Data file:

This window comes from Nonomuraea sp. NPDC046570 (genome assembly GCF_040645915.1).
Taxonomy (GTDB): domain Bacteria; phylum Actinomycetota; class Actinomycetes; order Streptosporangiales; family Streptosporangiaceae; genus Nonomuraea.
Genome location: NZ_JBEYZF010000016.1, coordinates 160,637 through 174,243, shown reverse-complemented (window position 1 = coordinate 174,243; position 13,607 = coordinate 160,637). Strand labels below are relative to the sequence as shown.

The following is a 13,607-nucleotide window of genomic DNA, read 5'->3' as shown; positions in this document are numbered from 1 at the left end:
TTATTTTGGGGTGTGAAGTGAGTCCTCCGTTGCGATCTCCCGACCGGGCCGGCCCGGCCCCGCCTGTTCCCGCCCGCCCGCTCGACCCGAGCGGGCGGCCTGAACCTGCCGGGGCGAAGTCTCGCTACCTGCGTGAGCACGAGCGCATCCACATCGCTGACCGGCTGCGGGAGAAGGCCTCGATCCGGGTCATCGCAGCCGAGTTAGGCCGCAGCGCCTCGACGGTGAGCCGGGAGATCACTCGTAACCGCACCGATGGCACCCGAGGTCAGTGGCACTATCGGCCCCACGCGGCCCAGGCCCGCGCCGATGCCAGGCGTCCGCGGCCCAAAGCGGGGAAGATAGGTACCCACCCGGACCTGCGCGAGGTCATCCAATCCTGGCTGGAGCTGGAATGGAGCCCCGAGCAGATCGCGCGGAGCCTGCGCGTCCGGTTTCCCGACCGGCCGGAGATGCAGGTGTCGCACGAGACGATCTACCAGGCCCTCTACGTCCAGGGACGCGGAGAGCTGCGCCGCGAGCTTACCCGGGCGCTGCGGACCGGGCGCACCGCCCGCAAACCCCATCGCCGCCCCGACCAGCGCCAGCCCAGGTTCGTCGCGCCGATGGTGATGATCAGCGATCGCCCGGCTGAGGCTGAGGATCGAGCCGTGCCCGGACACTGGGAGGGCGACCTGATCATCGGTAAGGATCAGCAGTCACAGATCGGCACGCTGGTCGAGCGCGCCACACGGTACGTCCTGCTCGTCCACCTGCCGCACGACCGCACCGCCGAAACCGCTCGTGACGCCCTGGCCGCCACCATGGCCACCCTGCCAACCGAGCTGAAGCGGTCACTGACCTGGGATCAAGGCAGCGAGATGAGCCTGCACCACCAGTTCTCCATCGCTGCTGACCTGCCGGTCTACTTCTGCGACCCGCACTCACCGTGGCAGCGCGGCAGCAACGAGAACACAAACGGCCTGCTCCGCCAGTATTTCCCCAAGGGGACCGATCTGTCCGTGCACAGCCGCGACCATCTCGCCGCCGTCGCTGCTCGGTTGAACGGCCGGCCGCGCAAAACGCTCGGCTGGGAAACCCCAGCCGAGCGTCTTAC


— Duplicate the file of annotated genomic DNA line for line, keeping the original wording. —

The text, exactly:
This window comes from Nonomuraea sp. NPDC046570 (genome assembly GCF_040645915.1).
Taxonomy (GTDB): domain Bacteria; phylum Actinomycetota; class Actinomycetes; order Streptosporangiales; family Streptosporangiaceae; genus Nonomuraea.
Genome location: NZ_JBEYZF010000016.1, coordinates 160,637 through 174,243, shown reverse-complemented (window position 1 = coordinate 174,243; position 13,607 = coordinate 160,637). Strand labels below are relative to the sequence as shown.

The following is a 13,607-nucleotide window of genomic DNA, read 5'->3' as shown; positions in this document are numbered from 1 at the left end:
TTATTTTGGGGTGTGAAGTGAGTCCTCCGTTGCGATCTCCCGACCGGGCCGGCCCGGCCCCGCCTGTTCCCGCCCGCCCGCTCGACCCGAGCGGGCGGCCTGAACCTGCCGGGGCGAAGTCTCGCTACCTGCGTGAGCACGAGCGCATCCACATCGCTGACCGGCTGCGGGAGAAGGCCTCGATCCGGGTCATCGCAGCCGAGTTAGGCCGCAGCGCCTCGACGGTGAGCCGGGAGATCACTCGTAACCGCACCGATGGCACCCGAGGTCAGTGGCACTATCGGCCCCACGCGGCCCAGGCCCGCGCCGATGCCAGGCGTCCGCGGCCCAAAGCGGGGAAGATAGGTACCCACCCGGACCTGCGCGAGGTCATCCAATCCTGGCTGGAGCTGGAATGGAGCCCCGAGCAGATCGCGCGGAGCCTGCGCGTCCGGTTTCCCGACCGGCCGGAGATGCAGGTGTCGCACGAGACGATCTACCAGGCCCTCTACGTCCAGGGACGCGGAGAGCTGCGCCGCGAGCTTACCCGGGCGCTGCGGACCGGGCGCACCGCCCGCAAACCCCATCGCCGCCCCGACCAGCGCCAGCCCAGGTTCGTCGCGCCGATGGTGATGATCAGCGATCGCCCGGCTGAGGCTGAGGATCGAGCCGTGCCCGGACACTGGGAGGGCGACCTGATCATCGGTAAGGATCAGCAGTCACAGATCGGCACGCTGGTCGAGCGCGCCACACGGTACGTCCTGCTCGTCCACCTGCCGCACGACCGCACCGCCGAAACCGCTCGTGACGCCCTGGCCGCCACCATGGCCACCCTGCCAACCGAGCTGAAGCGGTCACTGACCTGGGATCAAGGCAGCGAGATGAGCCTGCACCACCAGTTCTCCATCGCTGCTGACCTGCCGGTCTACTTCTGCGACCCGCACTCACCGTGGCAGCGCGGCAGCAACGAGAACACAAACGGCCTGCTCCGCCAGTATTTCCCCAAGGGGACCGATCTGTCCGTGCACAGCCGCGACCATCTCGCCGCCGTCGCTGCTCGGTTGAACGGCCGGCCGCGCAAAACGCTCGGCTGGGAAACCCCAGCCGAGCGTCTTAC